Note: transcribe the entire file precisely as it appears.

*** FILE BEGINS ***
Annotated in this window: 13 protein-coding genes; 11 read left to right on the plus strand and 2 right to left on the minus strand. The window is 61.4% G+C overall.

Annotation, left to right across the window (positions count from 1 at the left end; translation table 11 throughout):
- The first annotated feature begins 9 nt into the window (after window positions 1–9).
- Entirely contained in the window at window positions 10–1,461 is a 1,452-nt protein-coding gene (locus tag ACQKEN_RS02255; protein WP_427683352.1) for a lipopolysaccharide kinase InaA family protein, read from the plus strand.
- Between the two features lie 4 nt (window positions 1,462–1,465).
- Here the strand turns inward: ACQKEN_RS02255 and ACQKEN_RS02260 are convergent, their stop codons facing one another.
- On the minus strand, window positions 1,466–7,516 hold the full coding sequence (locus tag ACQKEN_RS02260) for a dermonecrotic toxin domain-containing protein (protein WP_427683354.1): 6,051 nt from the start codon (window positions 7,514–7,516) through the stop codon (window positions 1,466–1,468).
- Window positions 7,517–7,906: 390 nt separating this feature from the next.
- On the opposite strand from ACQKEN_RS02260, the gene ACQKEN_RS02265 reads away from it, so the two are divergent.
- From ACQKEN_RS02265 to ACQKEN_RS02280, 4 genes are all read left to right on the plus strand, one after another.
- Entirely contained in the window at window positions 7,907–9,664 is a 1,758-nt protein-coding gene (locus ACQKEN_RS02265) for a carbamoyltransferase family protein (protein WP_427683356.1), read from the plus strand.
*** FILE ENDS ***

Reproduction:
Annotated in this window: 13 protein-coding genes; 11 read left to right on the plus strand and 2 right to left on the minus strand. The window is 61.4% G+C overall.

Annotation, left to right across the window (positions count from 1 at the left end; translation table 11 throughout):
- The first annotated feature begins 9 nt into the window (after window positions 1–9).
- Entirely contained in the window at window positions 10–1,461 is a 1,452-nt protein-coding gene (locus tag ACQKEN_RS02255; protein WP_427683352.1) for a lipopolysaccharide kinase InaA family protein, read from the plus strand.
- Between the two features lie 4 nt (window positions 1,462–1,465).
- Here the strand turns inward: ACQKEN_RS02255 and ACQKEN_RS02260 are convergent, their stop codons facing one another.
- On the minus strand, window positions 1,466–7,516 hold the full coding sequence (locus tag ACQKEN_RS02260) for a dermonecrotic toxin domain-containing protein (protein WP_427683354.1): 6,051 nt from the start codon (window positions 7,514–7,516) through the stop codon (window positions 1,466–1,468).
- Window positions 7,517–7,906: 390 nt separating this feature from the next.
- On the opposite strand from ACQKEN_RS02260, the gene ACQKEN_RS02265 reads away from it, so the two are divergent.
- From ACQKEN_RS02265 to ACQKEN_RS02280, 4 genes are all read left to right on the plus strand, one after another.
- Entirely contained in the window at window positions 7,907–9,664 is a 1,758-nt protein-coding gene (locus ACQKEN_RS02265) for a carbamoyltransferase family protein (protein WP_427683356.1), read from the plus strand.